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Swiss-EU ties


Businessmen chew over EU bilaterals with locals over burgers


By Simon Bradley, Lausanne


Serving up food and a message that bilateral EU accords are important (swissinfo.ch)

Serving up food and a message that bilateral EU accords are important

(swissinfo.ch)

Hamburgers, street art and the free movement of people accord with the European Union make an unusual mix. But the Swiss Business Federation (economiesuisse) is certain it’s a winning recipe. Their food truck tour promoting the importance of the bilateral accords with the EU ended in Lausanne on Thursday.

On the Place de L’Europe square in the centre of Lausanne, a crowd of hungry locals gathers in front of the Green Van Company food truck for a free burger offered by economiesuisse.

As the meat sizzles on the grill, around the square members of the lobby group and local entrepreneurs try to engage with the public on what they see as the big upcoming battle: Europe and the bilateral accords.

Two years after a controversial anti-immigration vote narrowly passed – on February 9, 2014, 50.3% of Swiss agreed to imposing quotas on EU citizens – the federation is taking to the streets ahead of a possible vote in 2017 on Switzerland’s bilateral relations with the 28-nation bloc, immigration and the free movement accord.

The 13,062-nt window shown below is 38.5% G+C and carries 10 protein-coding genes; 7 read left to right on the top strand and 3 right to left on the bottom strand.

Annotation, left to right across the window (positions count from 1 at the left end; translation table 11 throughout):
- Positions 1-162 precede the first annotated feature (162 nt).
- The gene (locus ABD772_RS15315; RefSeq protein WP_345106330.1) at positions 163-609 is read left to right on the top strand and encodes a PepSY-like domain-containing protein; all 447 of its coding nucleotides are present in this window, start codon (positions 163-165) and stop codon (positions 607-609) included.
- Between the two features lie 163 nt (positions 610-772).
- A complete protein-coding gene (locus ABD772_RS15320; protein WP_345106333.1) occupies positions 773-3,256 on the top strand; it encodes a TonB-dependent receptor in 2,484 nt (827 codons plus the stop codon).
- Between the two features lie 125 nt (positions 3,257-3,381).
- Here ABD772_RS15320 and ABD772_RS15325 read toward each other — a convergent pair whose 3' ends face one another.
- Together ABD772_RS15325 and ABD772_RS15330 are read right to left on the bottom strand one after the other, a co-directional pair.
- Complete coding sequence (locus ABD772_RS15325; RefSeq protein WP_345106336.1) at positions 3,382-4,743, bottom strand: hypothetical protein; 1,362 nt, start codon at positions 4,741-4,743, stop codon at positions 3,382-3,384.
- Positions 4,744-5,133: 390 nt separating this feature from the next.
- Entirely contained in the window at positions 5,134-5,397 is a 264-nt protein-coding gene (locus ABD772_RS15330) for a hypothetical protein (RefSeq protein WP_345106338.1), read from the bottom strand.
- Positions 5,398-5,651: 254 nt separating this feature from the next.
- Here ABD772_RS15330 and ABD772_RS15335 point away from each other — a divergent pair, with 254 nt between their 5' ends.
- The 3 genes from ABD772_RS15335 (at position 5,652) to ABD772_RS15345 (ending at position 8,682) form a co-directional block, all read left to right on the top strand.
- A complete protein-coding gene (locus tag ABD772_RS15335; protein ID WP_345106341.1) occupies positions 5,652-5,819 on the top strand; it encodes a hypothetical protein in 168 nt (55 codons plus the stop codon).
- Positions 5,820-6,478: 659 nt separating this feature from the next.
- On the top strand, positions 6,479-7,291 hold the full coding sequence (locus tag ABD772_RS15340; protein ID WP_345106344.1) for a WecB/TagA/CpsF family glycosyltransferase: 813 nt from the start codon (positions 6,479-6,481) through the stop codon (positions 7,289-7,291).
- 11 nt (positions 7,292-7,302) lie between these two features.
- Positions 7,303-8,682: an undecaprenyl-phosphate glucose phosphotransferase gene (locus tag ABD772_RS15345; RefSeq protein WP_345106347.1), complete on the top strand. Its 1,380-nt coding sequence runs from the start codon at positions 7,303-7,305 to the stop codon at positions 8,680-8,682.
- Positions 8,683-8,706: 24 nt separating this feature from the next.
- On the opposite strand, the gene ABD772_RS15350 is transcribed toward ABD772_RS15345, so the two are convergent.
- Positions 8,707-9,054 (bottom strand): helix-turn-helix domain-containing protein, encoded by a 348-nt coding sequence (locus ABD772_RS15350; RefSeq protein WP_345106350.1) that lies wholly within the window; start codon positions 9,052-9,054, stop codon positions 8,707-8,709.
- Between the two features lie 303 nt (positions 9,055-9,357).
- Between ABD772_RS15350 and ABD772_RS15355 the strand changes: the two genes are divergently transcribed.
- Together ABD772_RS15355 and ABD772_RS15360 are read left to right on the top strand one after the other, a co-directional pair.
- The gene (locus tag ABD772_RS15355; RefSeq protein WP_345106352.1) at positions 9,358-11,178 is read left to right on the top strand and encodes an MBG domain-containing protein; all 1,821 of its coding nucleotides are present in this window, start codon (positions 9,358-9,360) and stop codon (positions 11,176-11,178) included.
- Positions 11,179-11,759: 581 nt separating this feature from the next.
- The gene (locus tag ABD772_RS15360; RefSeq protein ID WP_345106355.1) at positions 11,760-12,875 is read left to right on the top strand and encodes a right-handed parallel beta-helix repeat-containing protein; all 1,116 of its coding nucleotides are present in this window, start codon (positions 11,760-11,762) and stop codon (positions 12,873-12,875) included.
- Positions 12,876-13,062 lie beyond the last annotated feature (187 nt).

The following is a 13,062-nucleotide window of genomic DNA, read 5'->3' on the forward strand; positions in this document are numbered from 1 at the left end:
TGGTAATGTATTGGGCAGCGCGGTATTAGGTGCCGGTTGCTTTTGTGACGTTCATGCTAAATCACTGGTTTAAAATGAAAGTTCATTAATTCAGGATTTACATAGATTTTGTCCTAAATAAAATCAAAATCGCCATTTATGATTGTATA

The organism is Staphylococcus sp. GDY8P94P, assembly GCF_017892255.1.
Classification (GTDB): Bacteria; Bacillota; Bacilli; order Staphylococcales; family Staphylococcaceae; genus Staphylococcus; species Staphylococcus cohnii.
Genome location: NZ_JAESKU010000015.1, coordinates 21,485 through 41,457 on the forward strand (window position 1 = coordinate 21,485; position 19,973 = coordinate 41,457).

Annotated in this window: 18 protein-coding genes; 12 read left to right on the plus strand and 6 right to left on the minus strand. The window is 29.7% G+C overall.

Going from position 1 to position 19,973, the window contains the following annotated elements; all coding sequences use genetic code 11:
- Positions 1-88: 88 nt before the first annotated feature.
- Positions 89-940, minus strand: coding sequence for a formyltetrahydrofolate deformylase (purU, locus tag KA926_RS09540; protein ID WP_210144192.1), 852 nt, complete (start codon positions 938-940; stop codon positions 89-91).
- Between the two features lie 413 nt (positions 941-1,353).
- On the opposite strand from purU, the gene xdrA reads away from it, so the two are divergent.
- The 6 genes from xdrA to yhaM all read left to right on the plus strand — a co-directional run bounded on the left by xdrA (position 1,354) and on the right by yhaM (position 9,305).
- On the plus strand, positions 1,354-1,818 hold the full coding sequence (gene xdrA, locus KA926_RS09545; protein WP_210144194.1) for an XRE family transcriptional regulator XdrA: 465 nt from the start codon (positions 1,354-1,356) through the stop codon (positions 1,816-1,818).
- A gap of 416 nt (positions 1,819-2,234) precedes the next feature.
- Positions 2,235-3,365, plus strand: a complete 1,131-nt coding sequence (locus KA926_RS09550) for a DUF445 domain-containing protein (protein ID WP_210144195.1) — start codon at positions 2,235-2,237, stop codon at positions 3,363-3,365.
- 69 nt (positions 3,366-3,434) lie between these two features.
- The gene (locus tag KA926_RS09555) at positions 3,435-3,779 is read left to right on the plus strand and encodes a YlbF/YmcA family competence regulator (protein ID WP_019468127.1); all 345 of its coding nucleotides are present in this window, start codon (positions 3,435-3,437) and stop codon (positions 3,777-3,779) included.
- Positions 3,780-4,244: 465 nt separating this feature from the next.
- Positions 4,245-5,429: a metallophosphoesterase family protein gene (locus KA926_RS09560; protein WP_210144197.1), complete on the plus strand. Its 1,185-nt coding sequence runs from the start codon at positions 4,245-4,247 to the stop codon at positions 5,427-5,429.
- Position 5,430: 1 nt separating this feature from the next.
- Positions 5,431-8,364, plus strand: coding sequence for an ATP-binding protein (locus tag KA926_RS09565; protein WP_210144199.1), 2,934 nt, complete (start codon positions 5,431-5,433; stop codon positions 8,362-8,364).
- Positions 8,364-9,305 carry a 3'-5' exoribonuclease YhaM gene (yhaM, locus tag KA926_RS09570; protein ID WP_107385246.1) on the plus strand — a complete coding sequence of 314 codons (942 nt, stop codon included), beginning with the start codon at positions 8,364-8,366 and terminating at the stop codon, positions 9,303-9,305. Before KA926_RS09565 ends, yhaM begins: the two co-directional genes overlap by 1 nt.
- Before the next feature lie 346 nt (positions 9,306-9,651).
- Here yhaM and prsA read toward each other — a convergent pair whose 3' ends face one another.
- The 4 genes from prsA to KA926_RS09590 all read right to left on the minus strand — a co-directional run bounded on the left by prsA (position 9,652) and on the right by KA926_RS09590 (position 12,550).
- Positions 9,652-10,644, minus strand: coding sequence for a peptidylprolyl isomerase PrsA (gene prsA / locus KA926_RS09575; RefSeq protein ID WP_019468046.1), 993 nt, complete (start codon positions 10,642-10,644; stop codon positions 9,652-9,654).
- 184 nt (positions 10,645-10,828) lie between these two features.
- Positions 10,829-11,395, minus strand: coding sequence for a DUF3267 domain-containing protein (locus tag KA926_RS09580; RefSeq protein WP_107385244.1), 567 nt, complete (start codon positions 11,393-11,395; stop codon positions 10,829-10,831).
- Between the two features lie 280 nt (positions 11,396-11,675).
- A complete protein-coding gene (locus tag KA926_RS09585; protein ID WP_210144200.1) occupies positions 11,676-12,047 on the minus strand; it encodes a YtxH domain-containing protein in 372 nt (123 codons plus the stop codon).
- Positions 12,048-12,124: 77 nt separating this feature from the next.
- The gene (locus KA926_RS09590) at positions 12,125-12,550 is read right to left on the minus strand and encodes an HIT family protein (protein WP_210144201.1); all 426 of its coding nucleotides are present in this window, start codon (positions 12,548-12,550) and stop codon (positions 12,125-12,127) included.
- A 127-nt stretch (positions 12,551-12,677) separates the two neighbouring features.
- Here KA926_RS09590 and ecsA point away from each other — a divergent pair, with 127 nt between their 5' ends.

Criticised for campaigning too late against the 2014 mass immigration vote, the lobby group organised the food truck tour - Geneva, Neuchâtel, Sion and Lausanne - to get a head start and test pro- or anti-EU sentiment, while offering positive messages.

“The aim is not to simply remind people that one out of every two Swiss francs is earned in Europe, but to make sure people understand that our bilateral relations with the EU are extremely important and to listen to the population to clarify any questions,” explained Patrick Odier, vice president of economiesuisse.

But the dozen officials, businessmen and politicians present in Lausanne admit it is not an easy exercise.

“In Geneva, Neuchâtel and Sion people expressed fears about employment, both for themselves and for their children. They have the feeling that they are always competing with very qualified citizens from Europe or outside Europe,” said Cristina Gaggini, the business lobby group’s director for French-speaking Switzerland.

In the Lake Geneva region the issue of packed trains is often talked about, she added.

Chewing the fat in Lausanne

In Lausanne the offer of a free classic Swiss-made burger cooked by Luca Arzenton in his converted green Citroen van, and live street art by Franck Bouroullec, certainly pulled in the crowds. But not many people were eager to chew the fat about Europe afterwards.

Carlo, an Italian, who has lived for almost 40 years in Switzerland, felt the Swiss had to keep an open attitude to Europe.

“The Swiss like to maintain their little paradise. But they can't just think of themselves,” he said. “Of course issues like cross-border workers are hot topics, especially in Geneva. But we have to remain open towards Europe through dialogue.”

Waiting patiently for his burger, Raphael Dugon was more critical of the negative consequences of more and more people coming to Switzerland to work and settle.

“In my opinion we don’t have an employment, housing, mobility, security or infrastructure problem but an immigration problem. This country can’t welcome so many people given its size and the resources available,” he declared.